Mitch McGary, Adreian Payne

NBA Draft Early Entry winners: There are a lot of them

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With the deadline to enter the NBA Draft having come and gone at midnight on Sunday night — and with the last-minute decisions made by Adreian Payne, Andre Roberson and Isaiah Austin — we now have a full list of all the meaningful college hoopers that made the decision to jump to the league early. 

Here are the early entry’s biggest winners

(CLICK HERE to follow along with who is turning pro and who is returning to school.):

Michigan State: Not only did the Spartans get Adreian Payne back for his senior campaign in a semi-surprising decision on Sunday afternoon, the Spartans had already received word that Gary Harris would be returning for his (hopefully healthy) sophomore season. With everyone else except for Derrick Nix returning, Michigan State not only looks like the favorite to win the Big Ten, they have the pieces to make a run at Kentucky and Louisville for the No. 1 spot in the preseason rankings.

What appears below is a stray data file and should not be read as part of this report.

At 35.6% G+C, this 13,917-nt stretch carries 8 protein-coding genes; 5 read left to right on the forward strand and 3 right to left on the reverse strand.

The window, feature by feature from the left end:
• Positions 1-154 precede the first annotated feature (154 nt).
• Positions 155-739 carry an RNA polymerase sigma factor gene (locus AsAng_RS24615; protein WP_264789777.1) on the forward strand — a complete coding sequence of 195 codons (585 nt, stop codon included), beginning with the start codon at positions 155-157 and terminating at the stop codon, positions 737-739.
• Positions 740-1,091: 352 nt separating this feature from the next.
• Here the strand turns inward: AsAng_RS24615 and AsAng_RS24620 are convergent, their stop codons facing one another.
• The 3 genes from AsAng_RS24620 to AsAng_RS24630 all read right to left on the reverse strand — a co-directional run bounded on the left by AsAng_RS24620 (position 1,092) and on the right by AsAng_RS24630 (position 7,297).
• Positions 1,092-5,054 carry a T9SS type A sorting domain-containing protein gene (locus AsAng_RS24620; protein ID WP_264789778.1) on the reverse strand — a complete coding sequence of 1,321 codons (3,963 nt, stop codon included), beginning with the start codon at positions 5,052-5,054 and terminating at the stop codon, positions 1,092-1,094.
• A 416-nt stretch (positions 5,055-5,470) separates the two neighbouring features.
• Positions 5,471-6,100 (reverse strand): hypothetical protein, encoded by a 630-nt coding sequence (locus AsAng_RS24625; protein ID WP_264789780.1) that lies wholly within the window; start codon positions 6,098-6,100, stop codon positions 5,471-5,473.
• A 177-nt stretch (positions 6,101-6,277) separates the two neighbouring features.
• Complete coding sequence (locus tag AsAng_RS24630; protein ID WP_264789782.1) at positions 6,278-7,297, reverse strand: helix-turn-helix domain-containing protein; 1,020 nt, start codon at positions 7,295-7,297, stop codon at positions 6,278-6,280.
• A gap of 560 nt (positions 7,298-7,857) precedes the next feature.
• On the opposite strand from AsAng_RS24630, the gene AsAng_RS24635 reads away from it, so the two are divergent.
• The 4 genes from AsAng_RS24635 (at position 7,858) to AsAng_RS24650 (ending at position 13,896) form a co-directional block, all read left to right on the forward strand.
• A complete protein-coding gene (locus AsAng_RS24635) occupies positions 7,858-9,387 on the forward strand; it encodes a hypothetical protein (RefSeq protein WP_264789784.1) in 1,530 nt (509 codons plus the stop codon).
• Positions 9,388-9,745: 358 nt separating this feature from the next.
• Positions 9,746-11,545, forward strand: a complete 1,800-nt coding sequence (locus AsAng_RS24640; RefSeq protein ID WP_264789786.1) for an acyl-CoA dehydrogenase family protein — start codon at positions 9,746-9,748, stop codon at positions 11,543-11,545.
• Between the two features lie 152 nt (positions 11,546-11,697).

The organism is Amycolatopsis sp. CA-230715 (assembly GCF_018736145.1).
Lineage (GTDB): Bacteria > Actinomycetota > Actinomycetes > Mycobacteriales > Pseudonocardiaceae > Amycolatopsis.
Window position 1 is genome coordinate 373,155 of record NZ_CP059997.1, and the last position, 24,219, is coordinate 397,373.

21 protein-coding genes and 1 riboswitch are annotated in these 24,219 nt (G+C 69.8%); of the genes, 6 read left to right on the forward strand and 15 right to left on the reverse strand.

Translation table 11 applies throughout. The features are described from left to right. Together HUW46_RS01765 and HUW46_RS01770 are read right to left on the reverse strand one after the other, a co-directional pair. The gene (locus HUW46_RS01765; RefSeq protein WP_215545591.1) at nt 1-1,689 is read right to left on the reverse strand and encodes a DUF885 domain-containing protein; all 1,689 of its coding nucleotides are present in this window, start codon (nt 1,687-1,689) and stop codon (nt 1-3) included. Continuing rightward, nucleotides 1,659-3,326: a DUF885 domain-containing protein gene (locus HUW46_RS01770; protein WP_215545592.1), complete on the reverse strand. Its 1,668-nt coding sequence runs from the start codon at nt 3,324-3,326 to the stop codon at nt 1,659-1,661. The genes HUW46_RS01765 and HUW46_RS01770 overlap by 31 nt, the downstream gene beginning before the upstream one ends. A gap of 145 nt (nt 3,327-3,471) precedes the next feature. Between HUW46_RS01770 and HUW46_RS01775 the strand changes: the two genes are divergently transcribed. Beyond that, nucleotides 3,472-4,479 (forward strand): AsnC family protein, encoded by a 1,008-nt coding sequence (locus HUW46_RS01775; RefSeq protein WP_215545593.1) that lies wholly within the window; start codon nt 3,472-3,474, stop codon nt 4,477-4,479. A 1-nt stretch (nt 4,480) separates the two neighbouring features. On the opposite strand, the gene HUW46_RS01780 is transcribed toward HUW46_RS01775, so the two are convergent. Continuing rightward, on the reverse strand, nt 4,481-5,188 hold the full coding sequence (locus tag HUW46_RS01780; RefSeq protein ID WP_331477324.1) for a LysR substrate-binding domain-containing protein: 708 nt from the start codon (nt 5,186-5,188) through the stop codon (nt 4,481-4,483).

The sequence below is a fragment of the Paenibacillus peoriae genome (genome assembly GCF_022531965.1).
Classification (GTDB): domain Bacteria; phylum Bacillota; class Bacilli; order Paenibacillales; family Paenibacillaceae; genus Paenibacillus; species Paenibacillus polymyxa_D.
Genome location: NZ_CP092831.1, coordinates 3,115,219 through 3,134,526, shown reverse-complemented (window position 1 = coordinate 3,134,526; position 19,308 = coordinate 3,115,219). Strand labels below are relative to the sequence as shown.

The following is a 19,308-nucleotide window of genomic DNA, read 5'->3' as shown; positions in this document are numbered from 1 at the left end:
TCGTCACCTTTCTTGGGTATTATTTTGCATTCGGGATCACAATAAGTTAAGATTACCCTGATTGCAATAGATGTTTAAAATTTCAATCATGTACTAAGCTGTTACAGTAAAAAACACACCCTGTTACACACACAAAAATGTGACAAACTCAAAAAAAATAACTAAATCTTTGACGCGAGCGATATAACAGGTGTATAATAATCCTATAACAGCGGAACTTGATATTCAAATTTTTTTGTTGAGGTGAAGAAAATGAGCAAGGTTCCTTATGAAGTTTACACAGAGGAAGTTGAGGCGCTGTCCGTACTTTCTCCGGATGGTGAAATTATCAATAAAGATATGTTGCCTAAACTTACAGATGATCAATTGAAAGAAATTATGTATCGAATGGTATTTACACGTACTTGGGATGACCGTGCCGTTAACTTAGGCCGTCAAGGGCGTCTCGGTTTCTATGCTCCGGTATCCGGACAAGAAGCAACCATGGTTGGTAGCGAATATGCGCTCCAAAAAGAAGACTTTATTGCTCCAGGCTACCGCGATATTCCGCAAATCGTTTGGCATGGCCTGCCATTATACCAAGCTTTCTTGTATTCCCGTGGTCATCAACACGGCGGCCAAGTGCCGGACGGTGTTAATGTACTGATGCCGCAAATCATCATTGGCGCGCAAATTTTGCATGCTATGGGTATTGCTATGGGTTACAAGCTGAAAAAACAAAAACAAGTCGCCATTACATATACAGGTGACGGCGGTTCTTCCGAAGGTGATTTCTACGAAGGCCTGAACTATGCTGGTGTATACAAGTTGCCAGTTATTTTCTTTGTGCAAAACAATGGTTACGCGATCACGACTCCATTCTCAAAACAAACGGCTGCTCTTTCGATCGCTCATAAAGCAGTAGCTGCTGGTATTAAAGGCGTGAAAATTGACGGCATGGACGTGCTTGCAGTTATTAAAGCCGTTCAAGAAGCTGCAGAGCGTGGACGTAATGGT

Oklahoma State: The Pokes are going to enter the season as the favorite to win the Big 12 thanks to the return of the nation’s best freshman in 2012-2013, Marcus Smart. Smart would have been a top five pick had he headed off to the NBA. Instead, he’s once again team up with Markel Brown and Le’Bryan Nash to give Travis Ford one of the biggest and most athletic perimeter attacks in the country.